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The quantum state of a system is supposed to contain all the information that can be obtained about the system such as its energy, momentum...etc.

So I have 2 questions:

1-If someone gave us a quantum state of a single particle, can we tell of what mass it is?

2-Another question is that, given a quantum state can one tell what the Hamiltonian is?

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2 - Give a state you cannot tell the Hamiltonian. It is like asking in classial mechanics given the position can you infer the Hamiltonian, simply not possible. Now if you have some data about its behaviour, Then it is possible to guess the Hamiltonian. – Prathyush Feb 9 '13 at 7:40

1-If someone gave us a quantum state of a single particle, can we tell of what mass it is?

If you know the energy and momentum, yes, you have the mass.


2-Another question is that, given a quantum state can one tell what the Hamiltonian is?

It depends on how you are given the information of the quantum state. If in mathematical functions, for example Bessel functions, then a reasonable guess might give you the Hamiltonian. If it is measurements, as in high energy physics experiments, fits need to be made to various hamiltonian guesses and probability of fits deduced. At the moment particle physics is trying to fit the Standard Model and the process seems to be converging.

If your given is an instantaneous wave function of one particle, no. One needs to accumulate the probability distribution

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Anna, you have given a nice answer. I have included the free-particle quantum state, just to make clear what one means by a quantum state and how it is presented. The relativistic analysis then follows from the quantum state. I hope you agree? I have given you +1. – JKL Feb 9 '13 at 11:36
Revo, are you really two brothers sharing a name here or it is a misreading of your profile on my part? – anna v Feb 9 '13 at 11:44

@Revo This is a very good question, and it relates to some very important properties of quantum mechanics. It is true that the quantum state of a particle contains all information we need to know about the particle, but this information is past into the particle by its Hamiltonian that contains everything the particle is and the way it interacts with its environment. Therefore, when you are talking about the quantum state you must make clear what you mean by it. A relativistic free-particle quantum state for example can be given in the form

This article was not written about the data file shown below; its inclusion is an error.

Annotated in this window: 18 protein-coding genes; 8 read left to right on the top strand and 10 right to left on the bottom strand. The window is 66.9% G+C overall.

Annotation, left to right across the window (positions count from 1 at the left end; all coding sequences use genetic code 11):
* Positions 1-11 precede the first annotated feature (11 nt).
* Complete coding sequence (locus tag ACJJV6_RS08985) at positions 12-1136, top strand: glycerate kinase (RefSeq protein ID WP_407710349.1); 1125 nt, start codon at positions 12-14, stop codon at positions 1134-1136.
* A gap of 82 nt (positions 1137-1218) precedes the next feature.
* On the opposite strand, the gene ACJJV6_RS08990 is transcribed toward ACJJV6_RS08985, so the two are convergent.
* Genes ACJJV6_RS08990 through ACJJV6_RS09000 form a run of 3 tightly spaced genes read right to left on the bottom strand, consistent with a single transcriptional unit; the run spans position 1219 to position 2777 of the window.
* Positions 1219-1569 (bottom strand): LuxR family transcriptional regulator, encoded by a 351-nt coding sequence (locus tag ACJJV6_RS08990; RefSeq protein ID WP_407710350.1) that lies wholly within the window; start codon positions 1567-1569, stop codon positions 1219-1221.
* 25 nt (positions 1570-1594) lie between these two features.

$\psi(x) = A(p)e^{i2\pi ({\bf p.r}- Et)/h}$

From this state you can read off the momentum, $\bf p$, and the energy of the particle, $E $. From these, you can then use the relativistic analysis Anna has done in her answer to find the mass of the particle. After solving the Schrodinger or Dirac equation for the quantum state of the particle, then usually the mathematical format of the quantum states are given with as much information as possible, so that we can extract other properties of the particle we might be interested in.

If you don’t have the state in this form, and you have it in some general form, $\phi (x)$ say, then the answer is no. It is like you are given only the surname of a person and you are asked to find out who that person is. If you have some extra information about that person’s family, brothers or sisters, parents or grandparents, then it might be ok. You need to have experimental data about the scattering cross section between the particle of interest and some other particle with known mass, and from these data you can infer to the unknown mass of the particle as Anna has said.

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Of course I agree. A different pov on the question but equally valid. – anna v Feb 9 '13 at 11:42

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